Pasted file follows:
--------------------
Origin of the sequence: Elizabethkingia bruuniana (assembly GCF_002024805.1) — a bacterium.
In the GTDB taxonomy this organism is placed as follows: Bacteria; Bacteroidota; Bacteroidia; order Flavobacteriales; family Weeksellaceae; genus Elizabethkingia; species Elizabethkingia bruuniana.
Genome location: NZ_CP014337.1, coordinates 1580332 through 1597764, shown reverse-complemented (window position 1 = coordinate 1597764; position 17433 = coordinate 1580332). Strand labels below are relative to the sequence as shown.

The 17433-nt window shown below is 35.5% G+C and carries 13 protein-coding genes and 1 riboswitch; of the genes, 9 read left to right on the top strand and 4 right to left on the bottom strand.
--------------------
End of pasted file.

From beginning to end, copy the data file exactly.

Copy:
Origin of the sequence: Elizabethkingia bruuniana (assembly GCF_002024805.1) — a bacterium.
In the GTDB taxonomy this organism is placed as follows: Bacteria; Bacteroidota; Bacteroidia; order Flavobacteriales; family Weeksellaceae; genus Elizabethkingia; species Elizabethkingia bruuniana.
Genome location: NZ_CP014337.1, coordinates 1580332 through 1597764, shown reverse-complemented (window position 1 = coordinate 1597764; position 17433 = coordinate 1580332). Strand labels below are relative to the sequence as shown.

The 17433-nt window shown below is 35.5% G+C and carries 13 protein-coding genes and 1 riboswitch; of the genes, 9 read left to right on the top strand and 4 right to left on the bottom strand.